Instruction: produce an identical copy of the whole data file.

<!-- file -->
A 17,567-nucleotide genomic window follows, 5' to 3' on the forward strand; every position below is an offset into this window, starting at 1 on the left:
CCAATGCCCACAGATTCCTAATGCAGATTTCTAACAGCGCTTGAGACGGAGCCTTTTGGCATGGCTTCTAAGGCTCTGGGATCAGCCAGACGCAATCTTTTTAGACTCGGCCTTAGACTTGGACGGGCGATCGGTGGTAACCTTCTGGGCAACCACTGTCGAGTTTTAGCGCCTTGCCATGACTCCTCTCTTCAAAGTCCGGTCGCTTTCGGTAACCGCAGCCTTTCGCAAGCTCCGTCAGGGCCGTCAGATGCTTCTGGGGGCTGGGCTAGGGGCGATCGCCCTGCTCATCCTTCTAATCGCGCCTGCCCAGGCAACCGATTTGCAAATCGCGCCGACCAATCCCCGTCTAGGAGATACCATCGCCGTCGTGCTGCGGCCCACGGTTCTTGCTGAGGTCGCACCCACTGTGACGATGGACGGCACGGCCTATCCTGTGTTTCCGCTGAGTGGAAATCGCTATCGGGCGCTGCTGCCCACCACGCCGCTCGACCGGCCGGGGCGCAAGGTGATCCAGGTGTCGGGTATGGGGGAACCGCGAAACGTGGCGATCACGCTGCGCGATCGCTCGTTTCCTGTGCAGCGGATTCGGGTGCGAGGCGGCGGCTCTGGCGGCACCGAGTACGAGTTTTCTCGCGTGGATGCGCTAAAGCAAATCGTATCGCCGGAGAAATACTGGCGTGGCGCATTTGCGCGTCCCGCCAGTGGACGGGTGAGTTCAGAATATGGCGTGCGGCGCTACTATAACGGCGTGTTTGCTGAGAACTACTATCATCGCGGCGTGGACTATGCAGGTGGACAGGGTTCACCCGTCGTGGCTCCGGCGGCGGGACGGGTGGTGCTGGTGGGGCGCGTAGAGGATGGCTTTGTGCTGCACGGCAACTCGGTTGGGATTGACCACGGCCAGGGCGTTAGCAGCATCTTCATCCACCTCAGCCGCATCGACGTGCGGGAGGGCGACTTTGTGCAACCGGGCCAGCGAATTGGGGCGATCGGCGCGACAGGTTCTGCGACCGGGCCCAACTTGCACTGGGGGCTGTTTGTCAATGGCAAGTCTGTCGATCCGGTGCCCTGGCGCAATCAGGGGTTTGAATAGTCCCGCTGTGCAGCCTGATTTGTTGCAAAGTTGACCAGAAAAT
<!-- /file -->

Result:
A 17,567-nucleotide genomic window follows, 5' to 3' on the forward strand; every position below is an offset into this window, starting at 1 on the left:
CCAATGCCCACAGATTCCTAATGCAGATTTCTAACAGCGCTTGAGACGGAGCCTTTTGGCATGGCTTCTAAGGCTCTGGGATCAGCCAGACGCAATCTTTTTAGACTCGGCCTTAGACTTGGACGGGCGATCGGTGGTAACCTTCTGGGCAACCACTGTCGAGTTTTAGCGCCTTGCCATGACTCCTCTCTTCAAAGTCCGGTCGCTTTCGGTAACCGCAGCCTTTCGCAAGCTCCGTCAGGGCCGTCAGATGCTTCTGGGGGCTGGGCTAGGGGCGATCGCCCTGCTCATCCTTCTAATCGCGCCTGCCCAGGCAACCGATTTGCAAATCGCGCCGACCAATCCCCGTCTAGGAGATACCATCGCCGTCGTGCTGCGGCCCACGGTTCTTGCTGAGGTCGCACCCACTGTGACGATGGACGGCACGGCCTATCCTGTGTTTCCGCTGAGTGGAAATCGCTATCGGGCGCTGCTGCCCACCACGCCGCTCGACCGGCCGGGGCGCAAGGTGATCCAGGTGTCGGGTATGGGGGAACCGCGAAACGTGGCGATCACGCTGCGCGATCGCTCGTTTCCTGTGCAGCGGATTCGGGTGCGAGGCGGCGGCTCTGGCGGCACCGAGTACGAGTTTTCTCGCGTGGATGCGCTAAAGCAAATCGTATCGCCGGAGAAATACTGGCGTGGCGCATTTGCGCGTCCCGCCAGTGGACGGGTGAGTTCAGAATATGGCGTGCGGCGCTACTATAACGGCGTGTTTGCTGAGAACTACTATCATCGCGGCGTGGACTATGCAGGTGGACAGGGTTCACCCGTCGTGGCTCCGGCGGCGGGACGGGTGGTGCTGGTGGGGCGCGTAGAGGATGGCTTTGTGCTGCACGGCAACTCGGTTGGGATTGACCACGGCCAGGGCGTTAGCAGCATCTTCATCCACCTCAGCCGCATCGACGTGCGGGAGGGCGACTTTGTGCAACCGGGCCAGCGAATTGGGGCGATCGGCGCGACAGGTTCTGCGACCGGGCCCAACTTGCACTGGGGGCTGTTTGTCAATGGCAAGTCTGTCGATCCGGTGCCCTGGCGCAATCAGGGGTTTGAATAGTCCCGCTGTGCAGCCTGATTTGTTGCAAAGTTGACCAGAAAAT